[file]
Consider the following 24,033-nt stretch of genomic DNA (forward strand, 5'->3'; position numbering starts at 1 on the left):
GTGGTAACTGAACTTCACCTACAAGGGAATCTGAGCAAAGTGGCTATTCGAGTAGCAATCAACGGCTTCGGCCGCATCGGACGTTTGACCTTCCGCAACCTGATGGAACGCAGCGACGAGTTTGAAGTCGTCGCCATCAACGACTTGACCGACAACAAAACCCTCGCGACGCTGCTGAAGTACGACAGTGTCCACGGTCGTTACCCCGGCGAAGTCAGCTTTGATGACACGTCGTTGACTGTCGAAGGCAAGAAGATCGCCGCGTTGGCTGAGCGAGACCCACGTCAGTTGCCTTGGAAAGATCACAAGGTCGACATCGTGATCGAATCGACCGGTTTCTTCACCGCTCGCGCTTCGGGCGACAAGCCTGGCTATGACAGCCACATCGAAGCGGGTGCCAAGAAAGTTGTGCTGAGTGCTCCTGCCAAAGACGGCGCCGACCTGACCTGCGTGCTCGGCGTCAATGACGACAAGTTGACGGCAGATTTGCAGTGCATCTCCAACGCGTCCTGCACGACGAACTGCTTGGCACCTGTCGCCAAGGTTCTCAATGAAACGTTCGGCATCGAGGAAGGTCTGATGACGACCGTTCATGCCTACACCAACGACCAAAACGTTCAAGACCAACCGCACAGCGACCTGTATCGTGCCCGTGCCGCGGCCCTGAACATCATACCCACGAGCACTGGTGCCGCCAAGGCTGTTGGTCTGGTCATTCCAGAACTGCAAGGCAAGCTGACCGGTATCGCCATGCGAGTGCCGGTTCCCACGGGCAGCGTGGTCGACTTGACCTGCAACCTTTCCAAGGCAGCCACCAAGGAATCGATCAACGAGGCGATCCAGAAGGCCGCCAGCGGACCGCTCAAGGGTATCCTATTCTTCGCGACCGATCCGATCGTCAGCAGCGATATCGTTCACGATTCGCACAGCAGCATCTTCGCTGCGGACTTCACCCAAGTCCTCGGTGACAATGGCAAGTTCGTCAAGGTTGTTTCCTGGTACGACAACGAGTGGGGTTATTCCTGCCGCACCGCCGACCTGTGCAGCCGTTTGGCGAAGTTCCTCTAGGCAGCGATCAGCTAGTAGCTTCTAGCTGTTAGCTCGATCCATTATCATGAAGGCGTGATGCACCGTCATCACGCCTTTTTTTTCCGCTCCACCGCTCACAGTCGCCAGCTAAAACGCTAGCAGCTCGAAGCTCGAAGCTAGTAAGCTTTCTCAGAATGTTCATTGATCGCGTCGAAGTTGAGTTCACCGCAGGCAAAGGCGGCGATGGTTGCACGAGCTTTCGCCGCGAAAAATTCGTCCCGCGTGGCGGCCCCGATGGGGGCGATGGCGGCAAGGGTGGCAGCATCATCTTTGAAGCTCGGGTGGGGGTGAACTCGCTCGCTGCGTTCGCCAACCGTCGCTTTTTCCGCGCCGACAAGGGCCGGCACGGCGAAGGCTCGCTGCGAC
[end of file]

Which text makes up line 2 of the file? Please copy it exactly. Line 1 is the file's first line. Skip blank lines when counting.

GTGGTAACTGAACTTCACCTACAAGGGAATCTGAGCAAAGTGGCTATTCGAGTAGCAATCAACGGCTTCGGCCGCATCGGACGTTTGACCTTCCGCAACCTGATGGAACGCAGCGACGAGTTTGAAGTCGTCGCCATCAACGACTTGACCGACAACAAAACCCTCGCGACGCTGCTGAAGTACGACAGTGTCCACGGTCGTTACCCCGGCGAAGTCAGCTTTGATGACACGTCGTTGACTGTCGAAGGCAAGAAGATCGCCGCGTTGGCTGAGCGAGACCCACGTCAGTTGCCTTGGAAAGATCACAAGGTCGACATCGTGATCGAATCGACCGGTTTCTTCACCGCTCGCGCTTCGGGCGACAAGCCTGGCTATGACAGCCACATCGAAGCGGGTGCCAAGAAAGTTGTGCTGAGTGCTCCTGCCAAAGACGGCGCCGACCTGACCTGCGTGCTCGGCGTCAATGACGACAAGTTGACGGCAGATTTGCAGTGCATCTCCAACGCGTCCTGCACGACGAACTGCTTGGCACCTGTCGCCAAGGTTCTCAATGAAACGTTCGGCATCGAGGAAGGTCTGATGACGACCGTTCATGCCTACACCAACGACCAAAACGTTCAAGACCAACCGCACAGCGACCTGTATCGTGCCCGTGCCGCGGCCCTGAACATCATACCCACGAGCACTGGTGCCGCCAAGGCTGTTGGTCTGGTCATTCCAGAACTGCAAGGCAAGCTGACCGGTATCGCCATGCGAGTGCCGGTTCCCACGGGCAGCGTGGTCGACTTGACCTGCAACCTTTCCAAGGCAGCCACCAAGGAATCGATCAACGAGGCGATCCAGAAGGCCGCCAGCGGACCGCTCAAGGGTATCCTATTCTTCGCGACCGATCCGATCGTCAGCAGCGATATCGTTCACGATTCGCACAGCAGCATCTTCGCTGCGGACTTCACCCAAGTCCTCGGTGACAATGGCAAGTTCGTCAAGGTTGTTTCCTGGTACGACAACGAGTGGGGTTATTCCTGCCGCACCGCCGACCTGTGCAGCCGTTTGGCGAAGTTCCTCTAGGCAGCGATCAGCTAGTAGCTTCTAGCTGTTAGCTCGATCCATTATCATGAAGGCGTGATGCACCGTCATCACGCCTTTTTTTTCCGCTCCACCGCTCACAGTCGCCAGCTAAAACGCTAGCAGCTCGAAGCTCGAAGCTAGTAAGCTTTCTCAGAATGTTCATTGATCGCGTCGAAGTTGAGTTCACCGCAGGCAAAGGCGGCGATGGTTGCACGAGCTTTCGCCGCGAAAAATTCGTCCCGCGTGGCGGCCCCGATGGGGGCGATGGCGGCAAGGGTGGCAGCATCATCTTTGAAGCTCGGGTGGGGGTGAACTCGCTCGCTGCGTTCGCCAACCGTCGCTTTTTCCGCGCCGACAAGGGCCGGCACGGCGAAGGCTCGCTGCGAC